School attendance is one of the most important aspects of a child's learning. The bottom line - a child can't learn if they are not in school.
John Henry, Wyoming County's new director of Student Services and Attendance, has made a bold move to raise awareness of the attendance problems in the county and hopes to help students resolve some of the issues that prevent them from going to school.
Henry has kicked off a new "Push for Attendance" campaign, which has gained support from area businesses as well as individuals in the county.
Henry had attendance signs made that read "Attendance Today To Prepare For Tomorrow," and he is distributing them throughout the area.
"I personally have taken these signs to local businesses and asked them to get on board with us to support regular school attendance," Henry said. "We chose the slogan because attendance really does prepare students for tomorrow, not just for college purposes, but regular attendance prepares us for the workforce and for the life skills we need to succeed."
The project has also been beneficial to businesses, in that, Henry posts the pictures of the business owners or workers holding the attendance signs on Facebook.
"Posting the Facebook pictures is not only another outlet to push the attendance campaign, but it also helps advertise the businesses. We just want the business owners to know we are very appreciative of them helping support attendance," Henry said.
The campaign is designed to let students and parents know how important regular school attendance is and to make them aware of how much their child can miss out on if they are not in school and how far behind they can get in a short amount of time by not having regular attendance. Henry hopes the campaign will promote attendance by showing them, "how much we care about them and want to work to do anything we can to get them in school on a regular basis."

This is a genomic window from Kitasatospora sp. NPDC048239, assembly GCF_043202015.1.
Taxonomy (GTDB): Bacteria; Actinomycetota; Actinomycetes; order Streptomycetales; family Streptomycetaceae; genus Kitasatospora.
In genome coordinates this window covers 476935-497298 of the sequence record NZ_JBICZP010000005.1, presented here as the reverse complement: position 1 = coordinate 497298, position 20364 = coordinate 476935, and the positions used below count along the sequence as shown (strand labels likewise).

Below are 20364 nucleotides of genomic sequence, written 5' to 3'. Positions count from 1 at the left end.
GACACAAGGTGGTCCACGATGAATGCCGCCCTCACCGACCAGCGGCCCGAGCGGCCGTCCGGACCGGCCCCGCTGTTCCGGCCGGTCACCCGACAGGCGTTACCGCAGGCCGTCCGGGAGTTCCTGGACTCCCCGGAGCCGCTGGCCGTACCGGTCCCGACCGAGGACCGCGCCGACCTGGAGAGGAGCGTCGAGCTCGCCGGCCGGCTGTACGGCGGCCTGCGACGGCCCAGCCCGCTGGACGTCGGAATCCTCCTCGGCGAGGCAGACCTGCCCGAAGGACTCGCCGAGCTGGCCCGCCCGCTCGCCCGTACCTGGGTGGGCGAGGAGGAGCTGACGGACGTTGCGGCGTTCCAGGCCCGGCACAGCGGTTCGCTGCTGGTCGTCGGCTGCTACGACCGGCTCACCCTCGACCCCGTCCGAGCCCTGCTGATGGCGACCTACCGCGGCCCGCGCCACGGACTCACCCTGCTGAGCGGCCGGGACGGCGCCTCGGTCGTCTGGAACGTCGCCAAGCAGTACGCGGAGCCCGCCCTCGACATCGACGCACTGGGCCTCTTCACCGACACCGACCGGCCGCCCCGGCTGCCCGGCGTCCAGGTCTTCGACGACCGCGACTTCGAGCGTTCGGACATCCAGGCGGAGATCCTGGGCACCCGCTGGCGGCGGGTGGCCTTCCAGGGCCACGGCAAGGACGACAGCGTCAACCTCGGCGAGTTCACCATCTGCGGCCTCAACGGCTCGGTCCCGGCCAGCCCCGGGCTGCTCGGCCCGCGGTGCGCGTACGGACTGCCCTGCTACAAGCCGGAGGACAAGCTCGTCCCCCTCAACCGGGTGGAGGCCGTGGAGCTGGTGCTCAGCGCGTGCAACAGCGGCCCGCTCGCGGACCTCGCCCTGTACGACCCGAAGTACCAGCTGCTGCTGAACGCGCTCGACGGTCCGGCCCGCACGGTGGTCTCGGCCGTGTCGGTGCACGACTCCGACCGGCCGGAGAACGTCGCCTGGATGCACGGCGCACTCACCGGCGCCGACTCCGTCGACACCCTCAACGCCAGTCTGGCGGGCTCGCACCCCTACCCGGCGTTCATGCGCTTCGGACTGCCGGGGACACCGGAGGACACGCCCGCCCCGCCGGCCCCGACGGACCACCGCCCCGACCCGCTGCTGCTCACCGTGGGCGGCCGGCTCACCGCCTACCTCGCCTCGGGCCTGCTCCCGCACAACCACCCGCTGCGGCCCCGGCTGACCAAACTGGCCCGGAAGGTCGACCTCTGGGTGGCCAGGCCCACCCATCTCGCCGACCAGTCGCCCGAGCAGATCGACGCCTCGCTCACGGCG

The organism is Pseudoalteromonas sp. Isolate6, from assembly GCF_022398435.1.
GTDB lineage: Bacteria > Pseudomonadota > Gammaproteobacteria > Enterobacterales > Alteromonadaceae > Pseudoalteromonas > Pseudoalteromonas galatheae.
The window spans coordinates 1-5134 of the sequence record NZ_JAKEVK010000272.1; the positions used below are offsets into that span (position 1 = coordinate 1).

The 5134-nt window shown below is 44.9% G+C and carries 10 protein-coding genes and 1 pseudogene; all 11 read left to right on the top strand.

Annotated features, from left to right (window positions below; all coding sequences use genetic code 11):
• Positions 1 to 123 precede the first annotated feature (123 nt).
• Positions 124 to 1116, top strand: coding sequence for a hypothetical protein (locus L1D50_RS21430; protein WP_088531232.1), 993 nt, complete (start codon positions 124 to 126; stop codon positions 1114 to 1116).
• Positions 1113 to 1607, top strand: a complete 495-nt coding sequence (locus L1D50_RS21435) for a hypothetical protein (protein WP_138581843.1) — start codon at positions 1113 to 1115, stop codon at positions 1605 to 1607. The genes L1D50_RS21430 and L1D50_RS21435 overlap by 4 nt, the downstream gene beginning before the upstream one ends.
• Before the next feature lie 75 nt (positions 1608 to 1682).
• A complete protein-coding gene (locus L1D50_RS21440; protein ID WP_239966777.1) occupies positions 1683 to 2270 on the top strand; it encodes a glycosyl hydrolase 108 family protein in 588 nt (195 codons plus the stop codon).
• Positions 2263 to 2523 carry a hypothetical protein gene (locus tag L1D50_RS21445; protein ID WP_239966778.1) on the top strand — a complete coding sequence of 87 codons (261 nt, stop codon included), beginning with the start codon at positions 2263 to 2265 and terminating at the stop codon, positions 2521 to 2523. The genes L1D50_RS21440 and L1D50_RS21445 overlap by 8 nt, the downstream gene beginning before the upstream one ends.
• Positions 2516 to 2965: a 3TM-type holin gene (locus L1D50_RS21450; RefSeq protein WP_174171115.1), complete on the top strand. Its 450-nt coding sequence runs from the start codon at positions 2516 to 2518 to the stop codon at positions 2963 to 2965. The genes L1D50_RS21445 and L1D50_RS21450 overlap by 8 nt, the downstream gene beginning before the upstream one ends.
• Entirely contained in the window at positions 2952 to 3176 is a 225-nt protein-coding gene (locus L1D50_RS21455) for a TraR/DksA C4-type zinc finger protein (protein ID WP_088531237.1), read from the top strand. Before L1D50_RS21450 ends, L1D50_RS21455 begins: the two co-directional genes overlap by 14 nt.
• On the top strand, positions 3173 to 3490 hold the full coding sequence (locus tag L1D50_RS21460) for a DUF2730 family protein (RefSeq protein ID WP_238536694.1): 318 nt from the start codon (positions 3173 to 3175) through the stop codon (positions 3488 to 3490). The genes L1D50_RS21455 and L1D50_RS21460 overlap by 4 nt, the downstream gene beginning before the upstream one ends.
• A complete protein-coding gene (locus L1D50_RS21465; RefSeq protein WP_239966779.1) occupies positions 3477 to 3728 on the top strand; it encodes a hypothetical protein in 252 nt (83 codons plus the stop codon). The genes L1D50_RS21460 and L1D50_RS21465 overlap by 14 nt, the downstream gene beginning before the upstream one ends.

Henry said attendance statewide, not just in Wyoming County, has declined, and the number of chronically absent students (students who have missed 10 days or more) has increased. He has other projects planned to improve regular attendance, including using some public service announcements and getting the students involved in ownership of increasing attendance.
"We will be using school videos and pulling in our community involvement to increase attendance," he added.
There will also be school-based incentives as well as county incentives used to encourage students to attend school.
The new director pointed out that there has "been great support" from the Wyoming County prosecutor's office, Department of Health and Human Resources, and the juvenile probation office and that he plans to partner with them to help curb attendance problems.
"We are also going to utilize our CIS (Communities In Schools) facilitators, who will be working with parents and students, to increase attendance and get them connected with the proper resourcesand to just provide another adult that can show a kid they are there to help them, support them, and hold them accountable," Henry said.
Wyoming County is the largest expansion of CIS facilitators in the state of West Virginia.
Henry said he hopes to decrease the number of chronically absent students by 5% this school year.
"We will continue to do whatever it takes in hopes that, ideally, someday every student in Wyoming County will attend class every day," he said.